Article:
Advent Devotional: Bring a Torch, Jeanette, Isabelle!

Bring a torch, Jeanette, Isabelle!

Bring a torch, to the stable run

Christ is born. Tell the folk of the village

Jesus is born and Mary’s calling.

Ah!* Ah! beautiful is the Mother!

Ah! Ah! beautiful is her child

 

It is wrong when the child is sleeping,

It is wrong to talk so loud.

Silence, now as you gather around,

Lest your noise should waken Jesus.

Hush! Hush! see how he slumbers;

Hush! Hush! see how fast he sleeps!

 

Softly now unto the stable,

Softly for a moment come!

Look and see how charming is Jesus,

Look at him there, His cheeks are rosy!

Hush! Hush! see how the Child is sleeping;

Hush! Hush! see how he smiles in dreams!

 

Two things hit me about this particular song.  The first lies in its words.  There is interplay between hurry and quiet.  We run to the stable.  There is a sense of urgency to the text and the beat and music that says we NEED to get to place where we can see and behold this child.  It has to happen and it has to happen now. 

 Then, however, we spend most of the time talking about being quiet and not waking the child and not talking so loud.  What a strange turn.  With bouncing step and lively beat we talk about our need to stay quiet?  And while it may be it simply wishes us to “let a sleeping child lie” I can’t help but get a sense of reverence.  We are peeking in on the holy.  The holy of holies.  “Softly now unto the stable, softly for a comment come!”  It is if we are treading where we need to go but do not belong – stealing a peak at what wasn’t meant for us.  We know that this is something we need to see but can’t quite comprehend… because of course we know he is smiling but not what dream he is dreaming.

 Advent waiting has some of that kind of character.  We hurry and we wait.  We come to see but we don’t understand.  We have inklings of what is occurring around us but lack the breadth of vision to see all that God is dreaming.  We encounter mystery, and yet that mystery is housed in a package that is all too familiar.  Ah! Ah beautiful is this scene.

 On a completely different note I dare you to try to listen to this song and not dance.  It’s hard… it is so clearly what it is – a dance song.  On that level we can’t simply listen to this song.  You have to become a part of this song.  I like this song far more for what it does than it what it says.  Christ as hope, as God-with-us, as “founder and perfecter of our faith” as Hebrews calls him (and yes that is totally weird and unplanned that I just quoted Hebrews two days in row) is less about what we think than what we do.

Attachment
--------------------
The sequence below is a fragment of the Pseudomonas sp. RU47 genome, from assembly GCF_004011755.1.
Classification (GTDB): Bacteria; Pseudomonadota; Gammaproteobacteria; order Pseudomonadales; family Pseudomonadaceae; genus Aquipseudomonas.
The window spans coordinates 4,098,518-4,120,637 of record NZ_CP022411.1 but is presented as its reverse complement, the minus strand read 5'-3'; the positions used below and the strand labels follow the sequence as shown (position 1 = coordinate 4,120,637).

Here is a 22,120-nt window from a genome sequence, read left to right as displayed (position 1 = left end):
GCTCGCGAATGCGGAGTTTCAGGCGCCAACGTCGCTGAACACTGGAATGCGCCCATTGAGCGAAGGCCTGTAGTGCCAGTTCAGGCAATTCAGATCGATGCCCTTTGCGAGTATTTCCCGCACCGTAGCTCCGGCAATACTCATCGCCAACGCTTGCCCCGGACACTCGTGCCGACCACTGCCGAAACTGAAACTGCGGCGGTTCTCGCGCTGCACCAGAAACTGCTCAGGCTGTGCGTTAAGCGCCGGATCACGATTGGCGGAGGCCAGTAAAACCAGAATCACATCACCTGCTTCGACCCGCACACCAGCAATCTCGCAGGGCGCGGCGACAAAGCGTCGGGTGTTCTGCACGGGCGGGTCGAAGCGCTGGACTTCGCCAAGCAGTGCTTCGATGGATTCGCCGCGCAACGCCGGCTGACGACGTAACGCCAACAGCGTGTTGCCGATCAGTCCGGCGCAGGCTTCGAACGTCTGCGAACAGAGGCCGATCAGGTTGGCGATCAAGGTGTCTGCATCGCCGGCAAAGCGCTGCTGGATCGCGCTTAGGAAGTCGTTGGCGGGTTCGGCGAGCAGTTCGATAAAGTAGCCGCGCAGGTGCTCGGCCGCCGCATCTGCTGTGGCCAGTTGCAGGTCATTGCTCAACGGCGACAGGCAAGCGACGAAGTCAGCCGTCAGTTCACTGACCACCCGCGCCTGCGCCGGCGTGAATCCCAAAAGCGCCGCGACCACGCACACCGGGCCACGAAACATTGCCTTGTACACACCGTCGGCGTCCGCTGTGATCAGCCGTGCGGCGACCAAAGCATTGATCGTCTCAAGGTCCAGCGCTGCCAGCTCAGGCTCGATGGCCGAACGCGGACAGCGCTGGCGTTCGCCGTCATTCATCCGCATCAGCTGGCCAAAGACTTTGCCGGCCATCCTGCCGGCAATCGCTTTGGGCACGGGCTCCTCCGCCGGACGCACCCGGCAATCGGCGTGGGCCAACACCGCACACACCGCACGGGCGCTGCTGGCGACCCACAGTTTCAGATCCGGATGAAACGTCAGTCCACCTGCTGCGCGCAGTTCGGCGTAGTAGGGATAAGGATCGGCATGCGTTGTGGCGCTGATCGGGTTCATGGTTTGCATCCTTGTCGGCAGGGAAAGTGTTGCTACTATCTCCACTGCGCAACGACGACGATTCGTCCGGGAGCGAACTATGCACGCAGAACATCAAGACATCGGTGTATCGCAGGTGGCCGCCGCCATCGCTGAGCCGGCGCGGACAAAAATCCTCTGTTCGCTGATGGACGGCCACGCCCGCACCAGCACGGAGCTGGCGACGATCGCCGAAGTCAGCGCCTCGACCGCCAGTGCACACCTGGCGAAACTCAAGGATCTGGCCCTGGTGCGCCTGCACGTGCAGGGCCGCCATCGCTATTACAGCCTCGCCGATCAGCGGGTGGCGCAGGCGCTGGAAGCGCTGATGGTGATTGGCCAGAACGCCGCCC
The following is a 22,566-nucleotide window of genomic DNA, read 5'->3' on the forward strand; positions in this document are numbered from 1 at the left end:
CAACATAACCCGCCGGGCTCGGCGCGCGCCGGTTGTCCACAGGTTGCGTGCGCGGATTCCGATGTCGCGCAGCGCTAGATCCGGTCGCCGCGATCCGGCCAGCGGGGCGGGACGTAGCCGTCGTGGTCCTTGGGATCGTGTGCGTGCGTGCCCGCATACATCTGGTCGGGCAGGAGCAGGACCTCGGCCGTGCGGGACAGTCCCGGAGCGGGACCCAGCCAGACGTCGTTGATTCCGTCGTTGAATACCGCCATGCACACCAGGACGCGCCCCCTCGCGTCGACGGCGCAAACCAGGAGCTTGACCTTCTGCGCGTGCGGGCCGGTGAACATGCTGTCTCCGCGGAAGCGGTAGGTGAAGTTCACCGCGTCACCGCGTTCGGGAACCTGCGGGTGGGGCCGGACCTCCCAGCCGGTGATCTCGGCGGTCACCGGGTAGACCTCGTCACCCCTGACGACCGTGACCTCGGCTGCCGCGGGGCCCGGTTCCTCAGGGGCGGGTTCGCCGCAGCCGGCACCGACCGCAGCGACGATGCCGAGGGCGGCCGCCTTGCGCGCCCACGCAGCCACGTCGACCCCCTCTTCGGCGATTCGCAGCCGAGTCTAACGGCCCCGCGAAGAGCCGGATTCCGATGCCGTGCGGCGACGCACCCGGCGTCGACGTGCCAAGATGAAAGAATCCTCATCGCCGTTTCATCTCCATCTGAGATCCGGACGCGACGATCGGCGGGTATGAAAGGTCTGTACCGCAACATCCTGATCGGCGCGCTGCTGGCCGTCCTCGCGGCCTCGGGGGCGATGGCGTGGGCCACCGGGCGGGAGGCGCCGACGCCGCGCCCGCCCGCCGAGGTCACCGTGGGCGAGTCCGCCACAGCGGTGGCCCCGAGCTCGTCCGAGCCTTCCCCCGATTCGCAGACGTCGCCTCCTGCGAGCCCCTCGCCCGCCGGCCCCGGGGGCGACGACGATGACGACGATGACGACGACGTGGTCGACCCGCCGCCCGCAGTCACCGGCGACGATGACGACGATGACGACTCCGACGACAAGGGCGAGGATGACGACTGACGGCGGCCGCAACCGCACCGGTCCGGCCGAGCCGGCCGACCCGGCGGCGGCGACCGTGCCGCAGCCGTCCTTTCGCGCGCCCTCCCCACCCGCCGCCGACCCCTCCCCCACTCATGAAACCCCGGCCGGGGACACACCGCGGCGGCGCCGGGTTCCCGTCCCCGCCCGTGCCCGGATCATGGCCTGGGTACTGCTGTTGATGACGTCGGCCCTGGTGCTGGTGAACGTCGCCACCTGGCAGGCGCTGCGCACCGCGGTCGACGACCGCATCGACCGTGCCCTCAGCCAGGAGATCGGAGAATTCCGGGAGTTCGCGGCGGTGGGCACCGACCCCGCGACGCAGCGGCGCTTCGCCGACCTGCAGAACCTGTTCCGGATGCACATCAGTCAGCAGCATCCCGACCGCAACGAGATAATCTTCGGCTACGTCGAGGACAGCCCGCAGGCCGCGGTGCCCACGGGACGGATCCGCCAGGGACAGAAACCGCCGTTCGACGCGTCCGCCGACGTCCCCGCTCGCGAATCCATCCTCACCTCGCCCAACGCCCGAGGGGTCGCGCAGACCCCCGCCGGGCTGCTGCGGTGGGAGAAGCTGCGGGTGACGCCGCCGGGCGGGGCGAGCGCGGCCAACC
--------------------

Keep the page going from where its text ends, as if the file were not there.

Jesus invites us to join in a dance.  Yes you know that song of course – the Lord of the Dance is he.  But I’m thinking as well of a scene outside of canonical scripture from an early gnostic text, the Acts of John.  In that telling of the Last Supper Jesus gets his disciples to join him in a dance in which he relates that they learn what they need to learn by seeing it in him – and he teaches them to dance. 

We are good at learning by teaching our minds… but sometimes that just gets it all backwards.  What Jesus does is teach us to live differently – Jesus invites us to join a divine dance in which we learn to work together in a playful, life-giving, interactive way.  When we dance we either learn to be in sync with one another… or we come away dazed and confused. 

 Bring a Torch, Jeanette, Isabelle! invites us to dance with the anticipation of meeting the Christ-child.  A dance of hurried anticipation and hush filled reverence.  Let us join the dance.

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About Andrew Kukla

I am the proud father of four wonderful children, loving husband to Caroline, brother to three mostly wonderful sisters, and son of two parents that gifted me with a foundation of love and freedom. I also am a Presbyterian pastor and former philosophy major with a love of too many words (written with many grammatical errors and parenthetic thoughts), Soren Kierkegaard, and reflections on living a life of discipleship that is open to all the challenges, ups and downs, brokenness and grace, of a chaotic and wonderful life founded upon the love of God for all of creation.

Posted on December 4, 2012, in Uncategorized. Bookmark the permalink. Leave a comment.

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